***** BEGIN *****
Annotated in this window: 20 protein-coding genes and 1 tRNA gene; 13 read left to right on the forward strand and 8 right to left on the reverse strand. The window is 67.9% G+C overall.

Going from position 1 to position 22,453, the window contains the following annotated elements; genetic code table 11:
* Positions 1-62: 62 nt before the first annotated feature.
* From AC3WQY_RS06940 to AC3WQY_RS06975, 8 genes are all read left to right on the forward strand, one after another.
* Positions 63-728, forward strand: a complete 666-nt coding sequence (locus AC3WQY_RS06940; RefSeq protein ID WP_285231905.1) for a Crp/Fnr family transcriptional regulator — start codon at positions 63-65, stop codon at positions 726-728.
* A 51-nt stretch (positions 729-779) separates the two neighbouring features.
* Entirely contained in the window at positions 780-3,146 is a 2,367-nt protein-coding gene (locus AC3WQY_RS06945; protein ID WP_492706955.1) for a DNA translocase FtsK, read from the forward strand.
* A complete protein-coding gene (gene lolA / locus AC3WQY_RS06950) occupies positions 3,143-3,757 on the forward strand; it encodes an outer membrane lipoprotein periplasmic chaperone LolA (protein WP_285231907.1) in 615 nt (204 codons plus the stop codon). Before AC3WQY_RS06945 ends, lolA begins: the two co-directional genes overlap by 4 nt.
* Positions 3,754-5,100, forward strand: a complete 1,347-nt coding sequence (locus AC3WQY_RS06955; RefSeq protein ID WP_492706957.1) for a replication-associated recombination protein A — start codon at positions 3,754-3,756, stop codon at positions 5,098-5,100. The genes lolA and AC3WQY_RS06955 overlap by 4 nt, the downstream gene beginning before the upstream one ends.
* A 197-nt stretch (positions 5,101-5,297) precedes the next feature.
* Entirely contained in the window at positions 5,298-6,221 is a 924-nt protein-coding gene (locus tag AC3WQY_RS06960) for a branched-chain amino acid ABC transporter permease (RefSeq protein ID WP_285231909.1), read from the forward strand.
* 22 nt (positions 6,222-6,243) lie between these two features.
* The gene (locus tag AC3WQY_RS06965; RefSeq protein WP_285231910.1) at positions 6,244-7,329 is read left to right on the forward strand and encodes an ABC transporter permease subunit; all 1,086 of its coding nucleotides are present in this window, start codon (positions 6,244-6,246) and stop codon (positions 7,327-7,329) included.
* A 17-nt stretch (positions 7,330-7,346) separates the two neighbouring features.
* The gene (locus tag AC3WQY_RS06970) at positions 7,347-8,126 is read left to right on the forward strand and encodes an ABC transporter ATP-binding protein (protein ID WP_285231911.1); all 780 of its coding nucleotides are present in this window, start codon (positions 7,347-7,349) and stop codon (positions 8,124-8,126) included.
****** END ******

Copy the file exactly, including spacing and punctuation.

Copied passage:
Annotated in this window: 20 protein-coding genes and 1 tRNA gene; 13 read left to right on the forward strand and 8 right to left on the reverse strand. The window is 67.9% G+C overall.

Going from position 1 to position 22,453, the window contains the following annotated elements; genetic code table 11:
* Positions 1-62: 62 nt before the first annotated feature.
* From AC3WQY_RS06940 to AC3WQY_RS06975, 8 genes are all read left to right on the forward strand, one after another.
* Positions 63-728, forward strand: a complete 666-nt coding sequence (locus AC3WQY_RS06940; RefSeq protein ID WP_285231905.1) for a Crp/Fnr family transcriptional regulator — start codon at positions 63-65, stop codon at positions 726-728.
* A 51-nt stretch (positions 729-779) separates the two neighbouring features.
* Entirely contained in the window at positions 780-3,146 is a 2,367-nt protein-coding gene (locus AC3WQY_RS06945; protein ID WP_492706955.1) for a DNA translocase FtsK, read from the forward strand.
* A complete protein-coding gene (gene lolA / locus AC3WQY_RS06950) occupies positions 3,143-3,757 on the forward strand; it encodes an outer membrane lipoprotein periplasmic chaperone LolA (protein WP_285231907.1) in 615 nt (204 codons plus the stop codon). Before AC3WQY_RS06945 ends, lolA begins: the two co-directional genes overlap by 4 nt.
* Positions 3,754-5,100, forward strand: a complete 1,347-nt coding sequence (locus AC3WQY_RS06955; RefSeq protein ID WP_492706957.1) for a replication-associated recombination protein A — start codon at positions 3,754-3,756, stop codon at positions 5,098-5,100. The genes lolA and AC3WQY_RS06955 overlap by 4 nt, the downstream gene beginning before the upstream one ends.
* A 197-nt stretch (positions 5,101-5,297) precedes the next feature.
* Entirely contained in the window at positions 5,298-6,221 is a 924-nt protein-coding gene (locus tag AC3WQY_RS06960) for a branched-chain amino acid ABC transporter permease (RefSeq protein ID WP_285231909.1), read from the forward strand.
* 22 nt (positions 6,222-6,243) lie between these two features.
* The gene (locus tag AC3WQY_RS06965; RefSeq protein WP_285231910.1) at positions 6,244-7,329 is read left to right on the forward strand and encodes an ABC transporter permease subunit; all 1,086 of its coding nucleotides are present in this window, start codon (positions 6,244-6,246) and stop codon (positions 7,327-7,329) included.
* A 17-nt stretch (positions 7,330-7,346) separates the two neighbouring features.
* The gene (locus tag AC3WQY_RS06970) at positions 7,347-8,126 is read left to right on the forward strand and encodes an ABC transporter ATP-binding protein (protein ID WP_285231911.1); all 780 of its coding nucleotides are present in this window, start codon (positions 7,347-7,349) and stop codon (positions 8,124-8,126) included.